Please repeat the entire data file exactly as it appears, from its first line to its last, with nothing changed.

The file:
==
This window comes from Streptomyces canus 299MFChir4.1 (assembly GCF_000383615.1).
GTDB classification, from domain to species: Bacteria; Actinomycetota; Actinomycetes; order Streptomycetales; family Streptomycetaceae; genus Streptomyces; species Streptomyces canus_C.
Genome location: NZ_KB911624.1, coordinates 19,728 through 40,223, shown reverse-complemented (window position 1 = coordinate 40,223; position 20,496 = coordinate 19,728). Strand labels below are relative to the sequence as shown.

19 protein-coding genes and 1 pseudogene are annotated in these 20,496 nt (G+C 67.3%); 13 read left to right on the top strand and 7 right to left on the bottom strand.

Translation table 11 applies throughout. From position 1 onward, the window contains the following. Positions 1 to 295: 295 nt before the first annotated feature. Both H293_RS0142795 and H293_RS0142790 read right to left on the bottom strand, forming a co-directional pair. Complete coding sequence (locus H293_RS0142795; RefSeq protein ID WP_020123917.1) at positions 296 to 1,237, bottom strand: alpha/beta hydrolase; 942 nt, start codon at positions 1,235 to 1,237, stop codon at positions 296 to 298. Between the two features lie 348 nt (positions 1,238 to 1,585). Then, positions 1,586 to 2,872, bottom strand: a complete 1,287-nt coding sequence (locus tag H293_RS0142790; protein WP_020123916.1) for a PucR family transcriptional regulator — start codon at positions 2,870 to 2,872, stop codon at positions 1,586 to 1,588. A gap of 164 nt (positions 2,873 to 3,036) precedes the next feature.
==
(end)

This window comes from Streptomyces canus 299MFChir4.1 (assembly GCF_000383615.1).
GTDB classification, from domain to species: Bacteria; Actinomycetota; Actinomycetes; order Streptomycetales; family Streptomycetaceae; genus Streptomyces; species Streptomyces canus_C.
Genome location: NZ_KB911624.1, coordinates 19,728 through 40,223, shown reverse-complemented (window position 1 = coordinate 40,223; position 20,496 = coordinate 19,728). Strand labels below are relative to the sequence as shown.

19 protein-coding genes and 1 pseudogene are annotated in these 20,496 nt (G+C 67.3%); 13 read left to right on the top strand and 7 right to left on the bottom strand.

Translation table 11 applies throughout. From position 1 onward, the window contains the following. Positions 1 to 295: 295 nt before the first annotated feature. Both H293_RS0142795 and H293_RS0142790 read right to left on the bottom strand, forming a co-directional pair. Complete coding sequence (locus H293_RS0142795; RefSeq protein ID WP_020123917.1) at positions 296 to 1,237, bottom strand: alpha/beta hydrolase; 942 nt, start codon at positions 1,235 to 1,237, stop codon at positions 296 to 298. Between the two features lie 348 nt (positions 1,238 to 1,585). Then, positions 1,586 to 2,872, bottom strand: a complete 1,287-nt coding sequence (locus tag H293_RS0142790; protein WP_020123916.1) for a PucR family transcriptional regulator — start codon at positions 2,870 to 2,872, stop codon at positions 1,586 to 1,588. A gap of 164 nt (positions 2,873 to 3,036) precedes the next feature.